Software testing

From Clinfowiki
Jump to: navigation, search

Software testing is a critical, complex and growing field.

History of software testing

Quality of software varies enormously, from "mission critical" software applications which NASA has built for many years to "buggy" software in the early days of the first home PCs. Although Microsoft, one of the largest software companies, has a large number of employees dedicated to software test, it has often been accused of releasing imperfect (and easily hacked) software.

Health care software, in particular electronic medical records and Computerized physician order entry (CPOE), would seem to fall on the "mission critical" spectrum of software quality, as, in theory, a patient's health and even life could depend on software being thoroughly tested, performing to specifications, and not "crashing". These attributes are part of a formal software test process.

Software test procedure

The formal software test procedure practiced at Microsoft and other large software companies begins with the creating a "test team", often 5-10 individuals for a particular release or project (or part of a larger project). At Microsoft, software testers are classified as "Software Development Engineers (SDE)" or "Software Development Engineers in Test (SDET)". The latter spend more time programming "automated" software tools which speed up and/or making test more efficient. For example, programs can be written to push every button and select every menu option, select all text in fields or listboxes, type the maximum number of characters in text fields, etc., and log all results to a text file. In the development of large products such as an operating system dozens of teams may test small components of a system. At Microsoft, a "meta-team" (my characterization) would attempt to programmatically merge the log files of the product's many teams and email the results in a large text file to project leaders by the next morning.

Characteristics of testing

"manual" or "automated"

Testing may be characterized as "manual" or "automated", the latter described in the previous paragraph. In manual testing, testers manually try to "break" the software and spot defects. They will generally log these defects into a defect-tracking database. They often execute a series of test cases, defined by exercising the desired functionality as specified by the software developers in the functional specification.

"load" or "stress"

Automated testing may also be "load" or "stress" testing. Load testing programmatically simulates a large number of users to ensure that the final product will function appropriately when a large number of users use the software simultaneously. Stress testing attempts to "break" the software by repetitively "stressing" functions of the software by exercising them over and over. This process would be tedious to perform manually and programmatically can be repeated with infinite iterations relatively quickly.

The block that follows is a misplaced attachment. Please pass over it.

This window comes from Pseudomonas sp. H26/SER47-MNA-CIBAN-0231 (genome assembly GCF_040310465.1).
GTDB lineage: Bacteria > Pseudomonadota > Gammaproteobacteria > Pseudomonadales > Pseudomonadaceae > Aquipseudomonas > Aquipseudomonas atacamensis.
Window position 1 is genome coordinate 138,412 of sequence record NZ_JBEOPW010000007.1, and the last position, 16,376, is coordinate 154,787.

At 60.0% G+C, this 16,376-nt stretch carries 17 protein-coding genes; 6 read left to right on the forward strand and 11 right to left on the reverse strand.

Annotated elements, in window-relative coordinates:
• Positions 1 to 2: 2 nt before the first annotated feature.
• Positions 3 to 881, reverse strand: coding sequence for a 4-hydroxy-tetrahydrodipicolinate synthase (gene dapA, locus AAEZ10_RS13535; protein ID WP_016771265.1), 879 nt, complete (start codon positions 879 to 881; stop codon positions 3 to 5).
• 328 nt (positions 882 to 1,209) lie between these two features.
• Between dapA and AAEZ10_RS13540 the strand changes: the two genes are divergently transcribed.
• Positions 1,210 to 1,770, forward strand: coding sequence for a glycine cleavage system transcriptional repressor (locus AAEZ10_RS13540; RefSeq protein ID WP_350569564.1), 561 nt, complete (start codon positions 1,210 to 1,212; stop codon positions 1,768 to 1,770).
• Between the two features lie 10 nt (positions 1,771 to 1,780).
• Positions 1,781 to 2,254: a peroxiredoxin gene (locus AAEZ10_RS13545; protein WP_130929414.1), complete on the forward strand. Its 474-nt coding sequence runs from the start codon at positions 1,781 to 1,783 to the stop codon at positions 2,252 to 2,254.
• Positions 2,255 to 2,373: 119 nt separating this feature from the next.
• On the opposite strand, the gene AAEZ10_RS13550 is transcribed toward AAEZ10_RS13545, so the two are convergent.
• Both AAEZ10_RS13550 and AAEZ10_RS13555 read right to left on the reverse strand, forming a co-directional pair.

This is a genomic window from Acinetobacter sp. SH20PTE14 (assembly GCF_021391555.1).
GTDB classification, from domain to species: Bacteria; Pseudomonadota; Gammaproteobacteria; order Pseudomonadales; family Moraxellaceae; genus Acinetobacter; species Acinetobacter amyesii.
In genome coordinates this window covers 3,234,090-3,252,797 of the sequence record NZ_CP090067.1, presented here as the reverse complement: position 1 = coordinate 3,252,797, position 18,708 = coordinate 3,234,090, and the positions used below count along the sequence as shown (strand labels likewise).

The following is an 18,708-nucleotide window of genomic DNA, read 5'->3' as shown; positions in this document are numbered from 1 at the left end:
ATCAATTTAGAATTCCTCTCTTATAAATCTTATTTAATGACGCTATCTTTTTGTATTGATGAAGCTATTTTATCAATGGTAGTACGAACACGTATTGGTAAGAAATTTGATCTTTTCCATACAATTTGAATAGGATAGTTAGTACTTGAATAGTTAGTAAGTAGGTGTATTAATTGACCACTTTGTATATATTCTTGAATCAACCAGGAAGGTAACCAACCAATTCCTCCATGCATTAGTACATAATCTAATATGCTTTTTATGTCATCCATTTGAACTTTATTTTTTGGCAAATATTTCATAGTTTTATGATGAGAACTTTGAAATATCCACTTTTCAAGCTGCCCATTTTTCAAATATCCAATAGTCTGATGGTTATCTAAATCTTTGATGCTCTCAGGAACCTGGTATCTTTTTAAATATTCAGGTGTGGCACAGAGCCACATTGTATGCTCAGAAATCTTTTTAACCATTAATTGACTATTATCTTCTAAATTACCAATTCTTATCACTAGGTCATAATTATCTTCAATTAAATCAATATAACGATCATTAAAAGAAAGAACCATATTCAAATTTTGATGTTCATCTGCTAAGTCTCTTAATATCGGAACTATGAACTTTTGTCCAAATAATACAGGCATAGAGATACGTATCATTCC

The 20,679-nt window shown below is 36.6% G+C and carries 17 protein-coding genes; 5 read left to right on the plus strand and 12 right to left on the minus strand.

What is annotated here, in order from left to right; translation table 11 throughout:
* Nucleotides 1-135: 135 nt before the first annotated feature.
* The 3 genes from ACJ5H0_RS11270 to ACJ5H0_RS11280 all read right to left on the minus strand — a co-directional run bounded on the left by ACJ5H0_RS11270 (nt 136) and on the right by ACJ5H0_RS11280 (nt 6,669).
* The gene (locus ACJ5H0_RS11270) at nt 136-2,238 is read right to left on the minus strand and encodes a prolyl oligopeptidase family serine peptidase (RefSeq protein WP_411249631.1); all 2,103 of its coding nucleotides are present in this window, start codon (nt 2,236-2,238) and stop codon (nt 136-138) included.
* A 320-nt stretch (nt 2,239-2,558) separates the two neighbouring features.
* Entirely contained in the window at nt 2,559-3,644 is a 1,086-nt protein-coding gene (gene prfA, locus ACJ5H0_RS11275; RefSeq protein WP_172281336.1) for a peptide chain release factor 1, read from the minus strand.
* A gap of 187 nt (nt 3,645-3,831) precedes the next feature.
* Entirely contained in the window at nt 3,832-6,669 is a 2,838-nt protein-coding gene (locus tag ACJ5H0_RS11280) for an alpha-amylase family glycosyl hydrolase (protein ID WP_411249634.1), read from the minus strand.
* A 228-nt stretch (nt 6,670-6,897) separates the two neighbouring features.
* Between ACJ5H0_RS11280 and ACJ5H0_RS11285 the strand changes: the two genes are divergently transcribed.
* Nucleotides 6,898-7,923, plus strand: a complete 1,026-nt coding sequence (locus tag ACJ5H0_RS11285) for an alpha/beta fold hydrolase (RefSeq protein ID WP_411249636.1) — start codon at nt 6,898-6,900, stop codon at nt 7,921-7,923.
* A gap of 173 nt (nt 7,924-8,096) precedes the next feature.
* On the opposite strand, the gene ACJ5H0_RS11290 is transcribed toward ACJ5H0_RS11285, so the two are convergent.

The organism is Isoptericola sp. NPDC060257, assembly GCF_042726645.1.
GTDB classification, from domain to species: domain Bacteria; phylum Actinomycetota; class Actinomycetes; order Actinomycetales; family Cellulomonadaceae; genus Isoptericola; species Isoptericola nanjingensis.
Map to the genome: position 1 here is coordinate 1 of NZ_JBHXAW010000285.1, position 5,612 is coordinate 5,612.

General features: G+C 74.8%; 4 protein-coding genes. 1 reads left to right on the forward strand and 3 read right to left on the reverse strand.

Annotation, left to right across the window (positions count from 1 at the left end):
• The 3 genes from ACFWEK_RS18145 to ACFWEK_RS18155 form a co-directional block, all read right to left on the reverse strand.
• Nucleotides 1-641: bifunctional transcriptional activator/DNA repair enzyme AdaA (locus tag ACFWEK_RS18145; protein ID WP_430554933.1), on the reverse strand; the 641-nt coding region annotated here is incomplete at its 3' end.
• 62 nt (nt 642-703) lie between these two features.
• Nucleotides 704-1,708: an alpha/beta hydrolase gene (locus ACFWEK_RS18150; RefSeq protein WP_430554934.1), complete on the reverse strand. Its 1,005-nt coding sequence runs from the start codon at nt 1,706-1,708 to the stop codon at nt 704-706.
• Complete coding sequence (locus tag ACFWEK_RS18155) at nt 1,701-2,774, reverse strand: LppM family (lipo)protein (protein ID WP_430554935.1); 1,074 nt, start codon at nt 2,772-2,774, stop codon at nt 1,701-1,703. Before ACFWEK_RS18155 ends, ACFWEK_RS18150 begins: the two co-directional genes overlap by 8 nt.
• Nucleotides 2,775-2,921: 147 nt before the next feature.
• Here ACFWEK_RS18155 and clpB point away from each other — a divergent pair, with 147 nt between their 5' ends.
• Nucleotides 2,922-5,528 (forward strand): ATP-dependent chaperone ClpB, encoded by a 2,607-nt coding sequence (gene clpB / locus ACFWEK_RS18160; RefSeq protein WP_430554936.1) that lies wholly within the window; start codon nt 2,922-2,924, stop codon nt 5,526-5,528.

There is also a cost consideration as automated software testing avoids the cost of hiring more testers; there is a trade-off however between the time and expense (programmers hired to write automated tests tend to be more expensive that "manual" testers) required to write the software programs viz-a-viz the time required to adequately test the software manually. This will depend on the software product that is being tested, in scope and complexity. Software programs to automate testing can be purchased "off-the-shelf" from a variety of vendors, written or customized internally. Commercial programs often include a customized programming language to write the (test) application.

localization and internationalization

Another area of software test is localization (L11N) or internationalization (I18N). I18N testing seeks to ensure that a software product can be translated or localized for different languages. Actually it involves more than just literal translation as the software must be "localized" (hence "localization") for a specific region or locale. For example, UK English differs from (American) English in some vocabulary and word usage, and this should be reflected in software programs sold in the respective countries. Similarly, Portuguese from Brazilian Portuguese. More obviously, Traditional Chinese (Taiwan) differs from Simplified Chinese (China) in that the Chinese character script has been simplified in the latter.

Internationalized software will ensure that the software will support hi-ASCII characters (eg umlaut in German or French accents) for European markets, and double-byte characters for Asian languages.

Software testing is not cheap, but research has shown that software "bugs" or defects are vastly more expensive to fix AFTER a product is released for general use rather than earlier in the software development cycle. In healthcare, I would think that thorough testing is especially critical.